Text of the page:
Microsoft needs to build modernized versions of Office in order for enterprises to move, for starters. And we are years out from that becoming the desired deployment model for Office, even if Microsoft wanted the next version of 365 to be UWP-based, which we presume it does.
To realize that endgame, another half of the future Windows OS has to mature that end-users don't see. And that's Azure.
I like to think of this as like the building of a transcontinental tunnel, like the kind they built between England and France. One-half is the modern, security-enhanced version of Windows 10 that runs only UWP and Centennial stuff. The other is the cloud back-end that makes much of it possible.
Like burrowing out the transcontinental tunnel, at some point, the tunneling machines will eventually meet in the middle.
Today, Office 365 is deployed as "Click-to-Run" desktop code. It is a type of application packaging technology that is derived from App-V, which is a virtualization technology that is also referred to as application sequencing.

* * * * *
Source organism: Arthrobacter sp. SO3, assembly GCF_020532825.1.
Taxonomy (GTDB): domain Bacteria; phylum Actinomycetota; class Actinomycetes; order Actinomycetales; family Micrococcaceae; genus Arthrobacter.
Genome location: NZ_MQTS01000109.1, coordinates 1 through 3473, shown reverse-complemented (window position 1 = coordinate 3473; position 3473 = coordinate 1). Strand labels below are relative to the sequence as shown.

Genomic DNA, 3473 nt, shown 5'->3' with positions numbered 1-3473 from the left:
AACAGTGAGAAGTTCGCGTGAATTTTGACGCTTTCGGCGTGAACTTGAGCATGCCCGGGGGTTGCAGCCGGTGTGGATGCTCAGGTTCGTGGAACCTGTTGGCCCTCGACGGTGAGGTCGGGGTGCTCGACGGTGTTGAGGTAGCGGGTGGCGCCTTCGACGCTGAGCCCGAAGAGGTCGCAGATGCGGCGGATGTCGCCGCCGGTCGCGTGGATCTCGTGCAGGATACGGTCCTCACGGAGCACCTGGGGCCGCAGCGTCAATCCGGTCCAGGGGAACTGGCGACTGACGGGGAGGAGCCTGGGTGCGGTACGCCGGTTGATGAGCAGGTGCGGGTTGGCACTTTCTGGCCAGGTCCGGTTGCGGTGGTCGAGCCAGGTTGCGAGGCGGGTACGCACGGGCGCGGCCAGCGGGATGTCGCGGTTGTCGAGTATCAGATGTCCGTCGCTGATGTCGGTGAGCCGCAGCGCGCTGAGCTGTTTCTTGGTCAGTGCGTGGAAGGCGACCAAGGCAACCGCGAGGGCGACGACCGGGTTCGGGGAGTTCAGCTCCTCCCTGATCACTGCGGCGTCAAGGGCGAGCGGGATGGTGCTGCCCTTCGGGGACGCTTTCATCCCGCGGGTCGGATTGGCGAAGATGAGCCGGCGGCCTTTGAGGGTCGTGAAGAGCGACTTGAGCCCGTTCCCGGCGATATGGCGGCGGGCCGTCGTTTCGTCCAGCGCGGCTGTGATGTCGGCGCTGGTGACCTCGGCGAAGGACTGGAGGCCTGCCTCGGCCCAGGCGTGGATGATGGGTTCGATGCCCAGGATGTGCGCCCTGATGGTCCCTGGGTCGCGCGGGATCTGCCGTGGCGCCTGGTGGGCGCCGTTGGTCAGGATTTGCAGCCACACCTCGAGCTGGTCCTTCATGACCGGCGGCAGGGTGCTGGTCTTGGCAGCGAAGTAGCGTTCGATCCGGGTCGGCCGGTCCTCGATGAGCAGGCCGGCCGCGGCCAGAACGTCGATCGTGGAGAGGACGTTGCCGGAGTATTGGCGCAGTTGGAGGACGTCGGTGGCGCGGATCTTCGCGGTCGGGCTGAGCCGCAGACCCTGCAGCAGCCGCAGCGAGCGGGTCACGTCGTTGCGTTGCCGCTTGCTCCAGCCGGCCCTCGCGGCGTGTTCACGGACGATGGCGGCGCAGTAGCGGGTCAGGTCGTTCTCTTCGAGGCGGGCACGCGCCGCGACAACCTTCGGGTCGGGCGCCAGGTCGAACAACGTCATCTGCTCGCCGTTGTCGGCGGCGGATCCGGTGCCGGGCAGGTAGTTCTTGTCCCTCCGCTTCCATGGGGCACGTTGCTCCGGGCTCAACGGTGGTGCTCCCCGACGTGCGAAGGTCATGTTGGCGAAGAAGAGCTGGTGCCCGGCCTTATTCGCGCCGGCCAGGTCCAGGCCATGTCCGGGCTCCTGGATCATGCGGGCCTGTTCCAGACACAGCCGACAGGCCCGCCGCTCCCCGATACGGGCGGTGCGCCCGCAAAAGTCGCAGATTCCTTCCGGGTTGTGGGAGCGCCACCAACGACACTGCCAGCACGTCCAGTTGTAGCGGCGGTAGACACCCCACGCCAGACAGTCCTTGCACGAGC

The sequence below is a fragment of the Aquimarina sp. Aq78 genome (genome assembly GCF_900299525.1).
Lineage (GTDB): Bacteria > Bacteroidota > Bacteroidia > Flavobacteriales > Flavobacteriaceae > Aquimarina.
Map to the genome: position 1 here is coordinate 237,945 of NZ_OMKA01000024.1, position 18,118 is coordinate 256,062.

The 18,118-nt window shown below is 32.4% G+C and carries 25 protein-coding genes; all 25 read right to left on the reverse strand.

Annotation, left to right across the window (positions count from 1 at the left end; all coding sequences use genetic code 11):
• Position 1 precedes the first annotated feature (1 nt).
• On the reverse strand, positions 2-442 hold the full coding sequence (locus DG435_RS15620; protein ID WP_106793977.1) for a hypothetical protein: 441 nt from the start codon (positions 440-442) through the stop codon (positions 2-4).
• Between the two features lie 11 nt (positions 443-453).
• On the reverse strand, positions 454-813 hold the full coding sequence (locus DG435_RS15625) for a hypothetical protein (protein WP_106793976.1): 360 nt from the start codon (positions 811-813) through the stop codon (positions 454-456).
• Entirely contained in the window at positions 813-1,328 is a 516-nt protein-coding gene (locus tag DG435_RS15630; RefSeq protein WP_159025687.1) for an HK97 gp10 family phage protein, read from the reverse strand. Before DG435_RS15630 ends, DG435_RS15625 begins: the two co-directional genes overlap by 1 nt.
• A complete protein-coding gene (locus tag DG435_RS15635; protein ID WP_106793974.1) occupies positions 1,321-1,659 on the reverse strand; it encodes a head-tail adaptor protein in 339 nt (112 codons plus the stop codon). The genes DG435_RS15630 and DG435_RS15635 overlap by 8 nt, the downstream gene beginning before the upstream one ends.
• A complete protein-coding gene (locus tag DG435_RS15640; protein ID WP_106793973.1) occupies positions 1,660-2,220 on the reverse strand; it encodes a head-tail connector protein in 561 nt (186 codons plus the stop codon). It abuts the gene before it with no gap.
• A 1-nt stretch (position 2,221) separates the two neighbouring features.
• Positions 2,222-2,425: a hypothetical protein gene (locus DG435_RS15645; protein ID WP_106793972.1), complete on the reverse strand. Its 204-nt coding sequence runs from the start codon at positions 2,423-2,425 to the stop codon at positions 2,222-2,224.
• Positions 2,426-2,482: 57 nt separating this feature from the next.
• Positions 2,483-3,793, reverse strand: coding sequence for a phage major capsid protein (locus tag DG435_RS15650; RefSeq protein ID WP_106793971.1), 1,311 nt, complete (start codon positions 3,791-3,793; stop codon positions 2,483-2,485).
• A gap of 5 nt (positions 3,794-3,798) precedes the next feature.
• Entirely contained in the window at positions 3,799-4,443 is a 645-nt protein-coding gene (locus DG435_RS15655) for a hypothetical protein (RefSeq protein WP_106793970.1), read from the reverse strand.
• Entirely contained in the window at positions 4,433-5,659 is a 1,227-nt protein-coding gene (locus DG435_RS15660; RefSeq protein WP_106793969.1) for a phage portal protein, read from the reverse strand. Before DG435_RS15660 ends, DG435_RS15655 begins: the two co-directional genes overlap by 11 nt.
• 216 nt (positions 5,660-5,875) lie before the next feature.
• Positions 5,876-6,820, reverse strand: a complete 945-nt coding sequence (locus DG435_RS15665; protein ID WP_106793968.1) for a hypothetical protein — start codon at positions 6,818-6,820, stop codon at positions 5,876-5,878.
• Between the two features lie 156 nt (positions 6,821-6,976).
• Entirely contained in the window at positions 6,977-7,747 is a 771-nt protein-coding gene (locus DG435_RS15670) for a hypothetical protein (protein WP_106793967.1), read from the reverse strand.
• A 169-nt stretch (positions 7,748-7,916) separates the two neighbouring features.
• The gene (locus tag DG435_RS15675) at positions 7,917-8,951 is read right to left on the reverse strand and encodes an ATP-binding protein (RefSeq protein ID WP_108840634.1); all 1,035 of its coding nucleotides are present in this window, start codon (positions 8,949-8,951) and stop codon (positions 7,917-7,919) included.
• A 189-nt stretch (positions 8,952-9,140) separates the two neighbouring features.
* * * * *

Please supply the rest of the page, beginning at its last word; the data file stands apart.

The Office client applications are also updated every month as part of your Office 365 subscription, so as long as you don't turn updates off you are always running the most current version of Office.
But it still all executes locally on the device. It is not hosted remotely, like Citrix, nor is it a web app.
How does Click-to-Run get around the problem that the installer is Win32? It copies the sequence of files that gets installed, but that doesn't change the fact that the Office code that runs is still Win32.
Third party installer tools developers use can also create Centennial compatible app packages.
All Windows 10 users can still be able to get a lot done out of the box because the web-based Office Online already runs well using Edge. You can be reasonably productive in a business environment using strictly those apps, especially if you need to share and collaborate on Office docs with other people.
There are definitely some limitations but I would say for at least 50 percent of workers who use Office on a day to day basis, the web versions of the Office apps get the job done.
Surface Laptop owners will get a free one-year Office 365 subscription that will work with the Office desktop software pre-loaded onto their devices and updated from the Store. Qualifying educational customers -- who have free licenses of Office 365 for Education --will also be able to use that desktop app with their Office subscription. In fact, anyone with an Office 365 subscription, using any edition of Windows 10, can use that Store app.